For Sanger dideoxy sequencing, primers were designed to cover all coding exons and flanking intronic regions of DGAT1 (NM_012079.5; primer sequences available upon request). Direct sequencing of PCR amplification products was performed using BigDye 3.1 Terminator Chemistry (Applied Biosystems, Woolston, Warrington, UK); products were separated on an ABI 3130xl genetic analyzer (Applied Biosystems, Foster City, CA, USA). Data were evaluated using the Sequencher v5.0 software (Gene Codes Corporation, Ann Arbor, MI, USA). The novel variant identified in this study has been submitted to ClinVar (http://www.ncbi.nlm.nih.gov/clinvar/) and has the accession number RCV000201459.
One microgram of dsDNA was sheared by sonication (Covaris M220 Instrument, Woburn, MA, USA) to an average size of 200bp. Library construction was performed on a Wafergen Apollo324 (Fremont, CA, USA) that size-selects fragments by double-SPRI binding with different concentrations of PEG for a high cut and a low cut. After nine cycles of PCR amplification using the Clonetech Advantage II kit (Clontech Laboratories, Inc., Mountain View, CA, USA, 350ng of genomic library was recovered. Three libraries with different barcodes were pooled before exome enrichment (3-plex) using the NimbleGen EZ Exome V2 kit (Roche, Madison, WI, USA). Library pools were enriched according to the manufacturer's recommendations and sequenced on an Illumina HiSeq2500, generating ~90 million paired end reads, 125 bases long and each equivalent to 7.5GB of usable high-quality sequence per sample. We used BWE mem algorithm, as previously described,10 for alignment of the human genome (hg19). GATK version 2.4.7 (Broad Institute, Cambridge, MA, USA) with the UnifiedGenotyper algorithm was applied for variant calling including all steps mentioned in the best practice pipeline.11 KGG-seq12 was used for annotation of detected variants, but in-house scripts were applied for filtering based on family pedigree and intersections.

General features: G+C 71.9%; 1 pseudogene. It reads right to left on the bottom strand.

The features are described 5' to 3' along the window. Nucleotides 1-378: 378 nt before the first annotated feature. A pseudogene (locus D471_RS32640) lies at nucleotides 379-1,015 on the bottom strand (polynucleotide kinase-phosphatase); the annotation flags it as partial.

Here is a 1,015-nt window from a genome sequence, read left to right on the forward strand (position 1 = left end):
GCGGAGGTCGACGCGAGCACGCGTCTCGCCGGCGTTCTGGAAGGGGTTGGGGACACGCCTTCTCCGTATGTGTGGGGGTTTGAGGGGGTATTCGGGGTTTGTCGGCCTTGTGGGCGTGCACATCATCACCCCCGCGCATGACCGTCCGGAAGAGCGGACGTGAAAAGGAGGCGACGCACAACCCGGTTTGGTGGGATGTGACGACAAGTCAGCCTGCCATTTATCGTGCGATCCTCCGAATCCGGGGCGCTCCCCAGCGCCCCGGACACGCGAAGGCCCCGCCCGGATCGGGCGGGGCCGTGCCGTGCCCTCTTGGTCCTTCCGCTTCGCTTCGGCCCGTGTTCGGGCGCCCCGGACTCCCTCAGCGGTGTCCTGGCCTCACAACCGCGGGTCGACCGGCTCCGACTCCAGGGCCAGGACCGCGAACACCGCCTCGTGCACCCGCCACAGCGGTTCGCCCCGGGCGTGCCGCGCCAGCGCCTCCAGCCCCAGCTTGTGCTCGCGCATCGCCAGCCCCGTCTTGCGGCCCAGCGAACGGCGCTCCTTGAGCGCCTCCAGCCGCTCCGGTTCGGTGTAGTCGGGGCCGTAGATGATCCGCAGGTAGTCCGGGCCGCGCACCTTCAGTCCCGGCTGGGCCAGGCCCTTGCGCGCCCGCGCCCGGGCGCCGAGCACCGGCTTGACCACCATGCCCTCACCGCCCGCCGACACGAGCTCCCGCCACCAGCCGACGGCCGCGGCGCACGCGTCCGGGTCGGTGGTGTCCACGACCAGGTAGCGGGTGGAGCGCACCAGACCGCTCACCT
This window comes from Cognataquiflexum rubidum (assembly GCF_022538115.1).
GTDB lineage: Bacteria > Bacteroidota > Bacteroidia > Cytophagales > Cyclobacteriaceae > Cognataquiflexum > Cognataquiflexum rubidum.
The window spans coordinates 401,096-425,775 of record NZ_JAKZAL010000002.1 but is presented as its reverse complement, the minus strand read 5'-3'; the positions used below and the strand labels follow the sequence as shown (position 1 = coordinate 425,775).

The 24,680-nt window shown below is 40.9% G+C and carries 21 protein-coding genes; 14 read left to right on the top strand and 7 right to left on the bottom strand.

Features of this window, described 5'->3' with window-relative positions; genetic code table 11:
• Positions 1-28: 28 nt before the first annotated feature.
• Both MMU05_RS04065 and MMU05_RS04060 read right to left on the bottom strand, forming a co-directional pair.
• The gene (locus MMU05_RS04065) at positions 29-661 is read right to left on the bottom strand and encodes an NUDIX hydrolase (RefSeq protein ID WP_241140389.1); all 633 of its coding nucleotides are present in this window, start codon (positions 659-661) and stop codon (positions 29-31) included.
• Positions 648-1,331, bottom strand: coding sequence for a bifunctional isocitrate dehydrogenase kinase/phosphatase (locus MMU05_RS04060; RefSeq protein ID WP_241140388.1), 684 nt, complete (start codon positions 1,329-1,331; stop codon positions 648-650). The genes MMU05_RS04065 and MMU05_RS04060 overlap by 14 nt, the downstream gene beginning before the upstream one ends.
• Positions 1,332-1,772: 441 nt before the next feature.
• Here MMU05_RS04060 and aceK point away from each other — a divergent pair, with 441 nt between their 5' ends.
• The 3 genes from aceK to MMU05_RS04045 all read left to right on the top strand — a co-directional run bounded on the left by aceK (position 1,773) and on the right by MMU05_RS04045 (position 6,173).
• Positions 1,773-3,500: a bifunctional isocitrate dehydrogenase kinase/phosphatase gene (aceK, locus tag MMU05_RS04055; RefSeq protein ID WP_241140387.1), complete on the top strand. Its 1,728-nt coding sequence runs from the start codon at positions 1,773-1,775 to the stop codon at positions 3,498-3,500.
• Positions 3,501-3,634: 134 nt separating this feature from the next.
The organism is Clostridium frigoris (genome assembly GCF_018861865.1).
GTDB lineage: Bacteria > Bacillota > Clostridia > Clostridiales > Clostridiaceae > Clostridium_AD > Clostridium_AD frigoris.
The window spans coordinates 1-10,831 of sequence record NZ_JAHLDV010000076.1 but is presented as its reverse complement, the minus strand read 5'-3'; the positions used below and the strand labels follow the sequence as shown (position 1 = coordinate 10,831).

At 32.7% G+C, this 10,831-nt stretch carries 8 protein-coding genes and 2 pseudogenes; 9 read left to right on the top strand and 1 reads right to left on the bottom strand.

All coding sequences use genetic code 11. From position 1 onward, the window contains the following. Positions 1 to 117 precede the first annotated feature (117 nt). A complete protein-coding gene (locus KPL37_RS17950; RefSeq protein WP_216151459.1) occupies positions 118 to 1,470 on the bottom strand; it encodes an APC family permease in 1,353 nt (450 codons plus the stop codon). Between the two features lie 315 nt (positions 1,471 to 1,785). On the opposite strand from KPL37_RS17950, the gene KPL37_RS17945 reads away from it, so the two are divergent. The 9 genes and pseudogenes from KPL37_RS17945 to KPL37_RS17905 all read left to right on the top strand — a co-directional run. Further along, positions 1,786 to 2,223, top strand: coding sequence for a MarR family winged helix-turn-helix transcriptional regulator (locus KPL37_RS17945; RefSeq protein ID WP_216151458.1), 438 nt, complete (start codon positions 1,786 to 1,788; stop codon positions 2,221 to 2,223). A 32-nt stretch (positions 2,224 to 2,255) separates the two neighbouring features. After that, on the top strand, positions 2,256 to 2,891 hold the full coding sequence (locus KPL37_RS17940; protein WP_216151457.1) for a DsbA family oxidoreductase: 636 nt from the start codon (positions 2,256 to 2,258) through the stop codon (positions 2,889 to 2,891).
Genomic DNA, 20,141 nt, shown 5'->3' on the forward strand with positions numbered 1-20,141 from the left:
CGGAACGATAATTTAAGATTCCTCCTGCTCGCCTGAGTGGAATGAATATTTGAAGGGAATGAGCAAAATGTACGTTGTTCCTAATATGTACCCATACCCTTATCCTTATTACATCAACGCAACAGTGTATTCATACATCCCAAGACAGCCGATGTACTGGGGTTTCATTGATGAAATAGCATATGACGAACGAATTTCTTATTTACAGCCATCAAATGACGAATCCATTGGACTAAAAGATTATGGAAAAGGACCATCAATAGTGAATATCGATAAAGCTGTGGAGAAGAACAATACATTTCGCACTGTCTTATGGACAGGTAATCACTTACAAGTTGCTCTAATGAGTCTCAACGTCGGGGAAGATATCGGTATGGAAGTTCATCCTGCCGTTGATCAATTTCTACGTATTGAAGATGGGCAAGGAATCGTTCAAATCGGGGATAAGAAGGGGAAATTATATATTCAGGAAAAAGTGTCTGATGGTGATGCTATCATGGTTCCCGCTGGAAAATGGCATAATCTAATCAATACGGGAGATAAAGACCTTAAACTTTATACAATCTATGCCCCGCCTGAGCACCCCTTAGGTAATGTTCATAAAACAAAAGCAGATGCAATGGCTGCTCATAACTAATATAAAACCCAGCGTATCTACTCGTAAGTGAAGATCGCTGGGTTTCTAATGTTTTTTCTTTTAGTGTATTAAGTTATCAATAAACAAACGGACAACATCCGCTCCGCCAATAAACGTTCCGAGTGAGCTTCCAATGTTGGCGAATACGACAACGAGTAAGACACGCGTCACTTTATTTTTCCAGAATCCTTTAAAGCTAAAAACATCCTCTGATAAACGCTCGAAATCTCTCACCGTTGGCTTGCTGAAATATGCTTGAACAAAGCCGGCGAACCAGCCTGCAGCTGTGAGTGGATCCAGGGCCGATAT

Fibroblasts were cultured from forearm skin biopsies and grown in high-glucose (4.5g/l) DMEM supplemented with 15% FBS, 2mM L-glutamine, nonessential amino-acid solution, and penicillin–streptomycin. Normal adult human dermal fibroblasts (ATCC PCS-201-012) served as controls.
Total RNA was isolated from fibroblasts with the RNeasy Mini Kit (Qiagen, Valencia, CA, USA) and treated with a DNase kit (DNA-free) according to the manufacturer's protocol (Life Technologies, Carlsbad, CA, USA). RNA concentration and purity were assessed on a NanoDrop ND-1000 spectrophotometer (Thermo Fisher Scientific, Wilmington, DE, USA). First-strand cDNA was synthesized using a high-capacity RNA-to-cDNA kit (Applied Biosystems). Quantitative real-time PCR (qPCR) was performed using Power SYBR Green PCR master mix (Applied Biosystems, Woolston, Warrington, UK) and Bio-Rad qPCR machine (CFX96 Touch Real Time PCR detection system, Philadelphia, PA, USA) with standard qPCR parameters to analyze the expression of DGAT1 compared with the control gene GAPDH (primer sequences available upon request). Results were analyzed with the comparative CT method.13, 14
Fibroblasts were grown for 48h at 1 × 106 cells per flask in DMEM+10% fetal calf serum. Cell lysates, prepared using lysis buffer (50mM Tris, pH 7; 150mM NaCl; 0.1% SDS; 0.5% sodium deoxycholate; 1% Triton x-100; and 1mM EDTA) supplemented with protease inhibitors (complete, Mini, EDTA-free, Roche), were normalized by the BCA protein assay (Bio-Rad) and subjected to western blotting. Cystosolic fractions were prepared following a rapid, efficient and practical method.15 Samples were electrophoresed on a 12% Tris-glycine gel and blotted onto a 0.2-μm nitrocellulose membrane (Invitrogen, Carlsbad, CA, USA). Membranes were blocked with Li-Cor blocking buffer (Li-Cor Biosciences, Lincoln, NE, USA) overnight at 4°C, and then incubated with the following antibodies: goat anti-DGAT1 antibody (Sigma, St Louis, MO, USA), mouse-anti-DGAT1 antibody (Abcam, Cambridge, MA, USA), and anti-β-actin (Sigma). After several washes in PBS with 0.1% Tween, membranes were incubated with the appropriate secondary antibodies (Li-Cor Biosciences). Proteins were detected using the Li-Cor imaging system (Li-Cor Biosciences).